Now, more than 40 years after Smith’s sojourn, he shares 52 of his photographs that document the journey. The artist has sequenced the images so that the ensemble is more than the sum of the parts, and he has independently produced a book that illustrates the photographs with insightful commentary by two historians of art and culture.

In Time We Shall Know Ourselves is a remarkable achievement. It was instigated by Smith’s love of photography, nurtured by his formal education in American Studies, and focused by his keen appreciation of Robert Frank’s The Americans (1958)—perhaps the most influential book of photographs published in the 20th century—and his profound respect for photographs by Walker Evans, his mentor at Yale whose American Photographs (1938) and Let Us Now Praise Famous Men (with James Agee, 1941) rival The Americans.

Evans and Frank have informed Smith’s work, but In Time We Shall Know Ourselves stands as an independent statement about America and about photography in Smith’s times and places. He has written that his photography is “more closely related to literature, especially fiction…than it is to the other visual arts,” and that the “portrait is primary, and the photograph is a short story exploding beyond its frame.”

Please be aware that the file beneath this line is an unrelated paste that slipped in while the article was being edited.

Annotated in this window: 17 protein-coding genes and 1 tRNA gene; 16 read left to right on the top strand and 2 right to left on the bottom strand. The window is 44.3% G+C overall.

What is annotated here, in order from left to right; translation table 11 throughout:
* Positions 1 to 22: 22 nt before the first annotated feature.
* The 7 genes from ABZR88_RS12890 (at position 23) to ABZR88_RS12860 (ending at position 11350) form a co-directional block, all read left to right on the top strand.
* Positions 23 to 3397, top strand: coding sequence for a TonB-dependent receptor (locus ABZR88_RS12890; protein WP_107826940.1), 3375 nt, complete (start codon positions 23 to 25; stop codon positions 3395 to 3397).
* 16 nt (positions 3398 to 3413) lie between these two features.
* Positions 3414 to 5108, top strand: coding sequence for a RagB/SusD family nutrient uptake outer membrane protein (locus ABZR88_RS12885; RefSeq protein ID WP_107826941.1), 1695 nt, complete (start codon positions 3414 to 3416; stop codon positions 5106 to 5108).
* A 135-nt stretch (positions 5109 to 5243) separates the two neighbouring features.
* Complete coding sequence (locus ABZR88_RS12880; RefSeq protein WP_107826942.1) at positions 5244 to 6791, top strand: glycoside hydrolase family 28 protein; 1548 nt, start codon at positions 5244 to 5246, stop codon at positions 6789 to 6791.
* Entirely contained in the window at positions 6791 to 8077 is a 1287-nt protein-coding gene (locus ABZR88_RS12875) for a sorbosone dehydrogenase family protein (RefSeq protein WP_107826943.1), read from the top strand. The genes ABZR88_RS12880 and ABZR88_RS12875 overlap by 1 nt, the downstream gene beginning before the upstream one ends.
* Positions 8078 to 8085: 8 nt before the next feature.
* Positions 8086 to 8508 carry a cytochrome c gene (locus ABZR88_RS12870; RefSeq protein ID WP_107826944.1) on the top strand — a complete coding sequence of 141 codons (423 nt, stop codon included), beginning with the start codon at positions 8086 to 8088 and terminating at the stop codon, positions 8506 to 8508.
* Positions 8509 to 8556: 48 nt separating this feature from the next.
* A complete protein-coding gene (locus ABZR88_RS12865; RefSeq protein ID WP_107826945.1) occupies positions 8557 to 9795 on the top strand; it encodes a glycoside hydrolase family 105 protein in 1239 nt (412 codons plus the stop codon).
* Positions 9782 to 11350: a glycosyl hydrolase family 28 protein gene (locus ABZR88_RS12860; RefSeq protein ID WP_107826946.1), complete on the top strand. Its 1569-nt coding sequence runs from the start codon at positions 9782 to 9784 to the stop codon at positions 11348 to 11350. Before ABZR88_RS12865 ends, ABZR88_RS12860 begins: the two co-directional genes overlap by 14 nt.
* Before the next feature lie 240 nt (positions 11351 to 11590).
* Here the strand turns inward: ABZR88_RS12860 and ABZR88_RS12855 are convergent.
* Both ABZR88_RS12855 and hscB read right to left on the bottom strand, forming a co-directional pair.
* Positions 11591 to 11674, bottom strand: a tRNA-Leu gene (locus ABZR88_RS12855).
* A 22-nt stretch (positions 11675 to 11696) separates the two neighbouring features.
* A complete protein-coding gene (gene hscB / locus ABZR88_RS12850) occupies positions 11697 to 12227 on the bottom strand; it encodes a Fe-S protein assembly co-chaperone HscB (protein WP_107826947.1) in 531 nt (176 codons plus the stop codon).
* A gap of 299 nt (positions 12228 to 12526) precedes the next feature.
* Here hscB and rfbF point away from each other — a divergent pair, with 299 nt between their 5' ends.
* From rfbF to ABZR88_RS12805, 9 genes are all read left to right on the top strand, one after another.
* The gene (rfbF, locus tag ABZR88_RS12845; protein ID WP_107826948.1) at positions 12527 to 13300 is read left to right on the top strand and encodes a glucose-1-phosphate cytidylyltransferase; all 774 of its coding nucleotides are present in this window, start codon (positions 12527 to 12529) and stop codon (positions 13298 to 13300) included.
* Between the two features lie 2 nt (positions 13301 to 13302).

Here and now, these vivid short stories explode into an epic travel narrative, a great American novel set in the 1970s but with its culmination in its publication and exhibition today. The photographs, book, and exhibition serve not only as windows through which we see an earlier age, but also serve as a mirror in which, in time, we may learn something of ourselves.

Presented with support from The Isabelle Gwynn and Robert Daine Exhibition Endowment.

This program is presented with financial assistance from the West Virginia Division of Culture and History, and the National Endowment for the Arts, with approval from the West Virginia Commission on the Arts.